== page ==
“When I joined as a manager, I took over the condominium with a default of almost half a million reais . Synergia was in here at the time and helped me a lot. She managed to bring together, together with the partners, a mass of public bodies and held a meeting so that we could expose our difficulties . At the time, we could go up to ten days without water , and now we don’t have that problem anymore. (…) Today I feel like an empowered woman . I go after my goals, through the councils, because of this whole team that was here.”
– Jumara Santos dos Anjos , 33 years old, guardianship counselor and works with baking, participates in knowledge exchanges in the quilombola community of Retiro de Mangaraí , in Santa Leopoldina (ES):
“I come from a family where women are seen more as fighters, because what’s left is manual work , where we are always present. It came from my grandmother, to my mother, who today supports her house, my sisters. And I always worked. So in our family, women are always running after and I see that we should be more valued. It is in these exchanges of knowledge that we have noticed that we have to empower ourselves more. Because we have done the same as men.”
– Aylla Sousa Pontes , 18 years old, and Ryang Gomes Oliveira , 19 years old, participated in the health promotion and sexual education program in Canaã dos Carajás (PA), in which they also presented a play about sexual abuse :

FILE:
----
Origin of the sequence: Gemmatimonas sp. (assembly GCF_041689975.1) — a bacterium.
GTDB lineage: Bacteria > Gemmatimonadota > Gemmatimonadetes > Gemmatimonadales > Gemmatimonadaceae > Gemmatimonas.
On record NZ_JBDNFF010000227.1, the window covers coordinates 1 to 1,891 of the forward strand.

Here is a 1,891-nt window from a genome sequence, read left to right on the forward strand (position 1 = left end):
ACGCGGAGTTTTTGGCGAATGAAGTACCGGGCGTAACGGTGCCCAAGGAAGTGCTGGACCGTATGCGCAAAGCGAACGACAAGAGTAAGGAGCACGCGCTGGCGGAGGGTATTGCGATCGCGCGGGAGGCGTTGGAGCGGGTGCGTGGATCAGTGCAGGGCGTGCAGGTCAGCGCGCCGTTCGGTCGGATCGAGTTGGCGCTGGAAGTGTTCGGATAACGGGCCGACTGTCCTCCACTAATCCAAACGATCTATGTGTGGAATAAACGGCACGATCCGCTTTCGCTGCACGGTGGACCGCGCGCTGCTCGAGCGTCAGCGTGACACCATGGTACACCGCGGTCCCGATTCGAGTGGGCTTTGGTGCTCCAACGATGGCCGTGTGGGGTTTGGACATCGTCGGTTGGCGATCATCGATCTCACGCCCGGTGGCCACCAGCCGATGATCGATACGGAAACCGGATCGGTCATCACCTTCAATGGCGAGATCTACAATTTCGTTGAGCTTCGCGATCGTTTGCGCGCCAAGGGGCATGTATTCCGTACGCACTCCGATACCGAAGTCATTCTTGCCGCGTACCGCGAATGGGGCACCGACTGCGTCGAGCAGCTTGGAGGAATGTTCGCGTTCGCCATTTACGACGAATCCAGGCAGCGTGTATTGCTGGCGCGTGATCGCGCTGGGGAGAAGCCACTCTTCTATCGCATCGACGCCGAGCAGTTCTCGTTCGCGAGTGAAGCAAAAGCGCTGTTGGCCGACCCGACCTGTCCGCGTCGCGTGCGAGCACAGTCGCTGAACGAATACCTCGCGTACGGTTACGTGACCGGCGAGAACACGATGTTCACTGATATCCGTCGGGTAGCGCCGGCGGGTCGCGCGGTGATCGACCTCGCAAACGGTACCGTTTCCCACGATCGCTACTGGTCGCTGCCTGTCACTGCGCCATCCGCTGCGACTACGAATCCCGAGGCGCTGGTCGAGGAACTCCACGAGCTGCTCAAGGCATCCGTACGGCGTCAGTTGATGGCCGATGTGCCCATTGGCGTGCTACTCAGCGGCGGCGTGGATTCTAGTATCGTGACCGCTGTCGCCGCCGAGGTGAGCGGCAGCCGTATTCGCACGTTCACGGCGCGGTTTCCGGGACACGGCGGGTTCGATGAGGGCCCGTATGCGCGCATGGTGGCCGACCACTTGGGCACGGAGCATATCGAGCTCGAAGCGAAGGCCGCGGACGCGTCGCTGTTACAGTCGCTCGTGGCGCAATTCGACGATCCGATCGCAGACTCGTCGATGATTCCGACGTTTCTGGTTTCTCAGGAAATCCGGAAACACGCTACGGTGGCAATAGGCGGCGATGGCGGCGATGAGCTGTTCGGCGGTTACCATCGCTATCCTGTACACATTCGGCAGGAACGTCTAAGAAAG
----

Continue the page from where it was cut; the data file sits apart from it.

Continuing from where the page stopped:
“This play had a big impact because wherever we went to perform, people couldn’t help but get emotional . Once, a girl came to talk to us crying a lot, saying that she had already been through it, and that she couldn’t talk about it with anyone. And through the play she was able to reach us, talk.” (Aylla)
“It was very remarkable, because it deals with issues that were very important and still are today. (…) A young person having this information helps a lot in preventing an unwanted teenage pregnancy , avoids getting STDs, STIs. Because most teenagers don’t have information at home, sometimes it’s taboo. And it’s not taboo , it’s something that needs to be talked about.” (Ryang)
– Marlucia Alves da Costa , 33 years old, seamstress, participated in the project to make protective masks against Covid-19 , in the municipality of Barcarena (PA):
“By the time the pandemic hit and resources were tight , I was living in a house that wasn’t mine. When I delivered the first mask kit and the first amount fell into my account, it was a joy , because with it I was able to pay for the roof of my house , which was under construction. (…) I started to see myself in this angle that I was able to help my husband build our house. See the fruit of my talent . I can say that I am a determined woman and that from now on I can do whatever comes into my hands.”
Check out the playlist with the individual testimonials and the complete video with the main excerpts from the testimonials of the women who participated in the Synergia 2022 Women’s Month campaign – Legacies:
And be sure to watch the Live “Incentive to equity and female entrepreneurship”, with Maria Albuquerque , founder and CEO of Synergia Consultoria , and Andrea Alvares , Vice President of Brand, Innovation, Internationalization and Sustainability at Natura .
Sign up and receive our news.